What, pray tell, is the difference between an author and a writer? Is there a difference? Do you call yourself an author or a writer? Does it matter?
In musing about the difference between a writer and an author, I’ve thinking that a writer is one who does not create works of fiction, i.e., technical writers, journalists, etc. However, when I started seeking definitions for the two words, I found the line between the two is blurred.
The Merriam-Webster Dictionary defines a writer as “one that [sic] originates or creates” while its definition of an author is “one that [sic] writes.” Interestingly, according to Merriam the latter word predates the former by two centuries. Thus, according to this dictionary, the words can be seen as interchangeable.
Wanting something more definitive, I moved on to Wikipedia. Wiki says that a writer is “anyone who creates a written work, though the word usually designates those who write creatively or professionally.” Wiki helpfully points out that someone writing a laundry list “could technically be called a writer” but not an author even though it says the word writer is “almost” synonymous with author. It concludes that “skilled writers” can “use language to portray ideas and images, whether fiction or non-fiction.” It seems, then, that Wiki believes the terms to be interchangeable. But let’s see what it has to say about author.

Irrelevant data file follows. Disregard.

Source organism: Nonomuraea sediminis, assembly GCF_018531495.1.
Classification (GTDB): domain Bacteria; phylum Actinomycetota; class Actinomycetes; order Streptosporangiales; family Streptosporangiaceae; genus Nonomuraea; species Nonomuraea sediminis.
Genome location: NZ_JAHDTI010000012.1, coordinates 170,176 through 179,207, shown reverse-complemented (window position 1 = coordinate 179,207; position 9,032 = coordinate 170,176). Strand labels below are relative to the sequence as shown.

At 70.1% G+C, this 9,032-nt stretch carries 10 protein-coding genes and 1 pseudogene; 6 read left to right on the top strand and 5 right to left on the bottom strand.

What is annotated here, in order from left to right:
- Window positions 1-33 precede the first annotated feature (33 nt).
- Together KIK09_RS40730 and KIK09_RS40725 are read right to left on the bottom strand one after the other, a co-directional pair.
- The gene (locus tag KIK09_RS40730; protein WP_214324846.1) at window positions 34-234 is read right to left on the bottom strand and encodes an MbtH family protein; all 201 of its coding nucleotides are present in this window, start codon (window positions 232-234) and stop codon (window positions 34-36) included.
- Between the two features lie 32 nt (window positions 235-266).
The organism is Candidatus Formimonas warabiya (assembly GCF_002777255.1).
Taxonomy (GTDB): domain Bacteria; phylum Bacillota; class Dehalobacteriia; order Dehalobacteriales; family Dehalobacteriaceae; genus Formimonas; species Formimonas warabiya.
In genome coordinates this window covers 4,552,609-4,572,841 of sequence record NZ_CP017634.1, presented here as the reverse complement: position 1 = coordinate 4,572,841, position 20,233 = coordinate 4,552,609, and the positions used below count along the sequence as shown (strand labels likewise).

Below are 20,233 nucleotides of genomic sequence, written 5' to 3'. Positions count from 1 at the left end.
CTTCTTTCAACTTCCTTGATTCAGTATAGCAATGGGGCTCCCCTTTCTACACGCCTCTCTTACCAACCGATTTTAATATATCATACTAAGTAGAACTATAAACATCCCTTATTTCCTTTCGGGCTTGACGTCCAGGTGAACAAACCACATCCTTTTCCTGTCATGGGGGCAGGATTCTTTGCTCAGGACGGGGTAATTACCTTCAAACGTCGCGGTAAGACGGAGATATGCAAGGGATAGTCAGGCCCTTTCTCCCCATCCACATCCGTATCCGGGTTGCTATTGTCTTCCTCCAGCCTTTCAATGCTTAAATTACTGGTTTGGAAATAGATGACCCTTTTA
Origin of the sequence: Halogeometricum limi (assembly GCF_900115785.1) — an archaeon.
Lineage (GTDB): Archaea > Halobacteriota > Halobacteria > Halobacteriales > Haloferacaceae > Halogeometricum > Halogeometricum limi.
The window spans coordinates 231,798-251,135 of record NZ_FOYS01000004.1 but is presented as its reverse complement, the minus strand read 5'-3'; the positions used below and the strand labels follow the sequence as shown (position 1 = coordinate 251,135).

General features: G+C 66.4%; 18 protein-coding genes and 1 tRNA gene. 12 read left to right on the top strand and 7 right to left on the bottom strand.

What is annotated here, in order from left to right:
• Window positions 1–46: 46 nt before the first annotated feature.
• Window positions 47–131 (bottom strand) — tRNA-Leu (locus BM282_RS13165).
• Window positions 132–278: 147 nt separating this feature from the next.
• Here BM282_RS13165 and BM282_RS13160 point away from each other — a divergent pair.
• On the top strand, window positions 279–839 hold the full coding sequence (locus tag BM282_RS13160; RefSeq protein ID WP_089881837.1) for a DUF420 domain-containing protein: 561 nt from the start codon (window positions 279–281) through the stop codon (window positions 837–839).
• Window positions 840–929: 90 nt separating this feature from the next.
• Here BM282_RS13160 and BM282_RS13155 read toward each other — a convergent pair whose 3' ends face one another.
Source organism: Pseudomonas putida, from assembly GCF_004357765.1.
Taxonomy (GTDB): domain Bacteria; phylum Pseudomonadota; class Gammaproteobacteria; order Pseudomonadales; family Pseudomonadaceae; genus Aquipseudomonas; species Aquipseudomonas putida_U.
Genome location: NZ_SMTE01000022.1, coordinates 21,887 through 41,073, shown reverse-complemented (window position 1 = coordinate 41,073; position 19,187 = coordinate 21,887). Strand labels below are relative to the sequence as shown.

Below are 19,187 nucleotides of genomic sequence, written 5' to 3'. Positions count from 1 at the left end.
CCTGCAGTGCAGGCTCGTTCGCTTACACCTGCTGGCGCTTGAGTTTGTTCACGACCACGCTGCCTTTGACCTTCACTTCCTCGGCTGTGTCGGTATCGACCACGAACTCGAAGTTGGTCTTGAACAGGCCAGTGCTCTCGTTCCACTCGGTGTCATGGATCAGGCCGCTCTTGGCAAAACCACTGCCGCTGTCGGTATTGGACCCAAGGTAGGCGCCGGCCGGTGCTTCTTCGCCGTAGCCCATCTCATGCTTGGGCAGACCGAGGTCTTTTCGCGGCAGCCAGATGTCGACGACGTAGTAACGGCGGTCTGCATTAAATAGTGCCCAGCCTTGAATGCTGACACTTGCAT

When I moved on to author in Wikipedia, I found that an author is “the person who originates or gives existence to anything” and that authorship “determines responsibility for what is created.” In an effort to try to be more helpful, Wiki goes on to say that the author “is the originator of any written work.” The latter, of course, begs for a definition of what is “work." Can a laundry list be considered a “written work?” Since a laundry list, to use Wiki’s example, can be created by either a writer or an author, the terms remain interchangeable.
Still not satisfied, I went to Google Dictionary. Its definition of writer is a “person who writes book, stories, or articles as a job.” Interesting. So those people who aren’t earning a living from what they write can’t call themselves “writer.” Google defines author as the “person whose job is writing books.” Not much difference, if any, between the two. So Google, too, thinks the terms are interchangeable.
Are we going to have to create a word for those of us who write, either fiction or non-fiction, but who don’t make a living doing it? What could that word possibly be? Should we revert to some of the “old” words, like “wordsmith?” I, personally, love wordsmith, but have refrained from using it believing it would be pretentious. But Google may have justified our use of the term. We could take wordsmith and make it our own. We would know instantaneously that someone calling herself a wordsmith is a writer/author, but doesn’t make a living doing it.
Perhaps I’m the only one who wonders if there is a distinction between an author and a writer. I guess I really can’t call myself a wordsmith without sounding pretentious. So I must make a choice between author and writer. I think I will continue to call myself an author. How about you?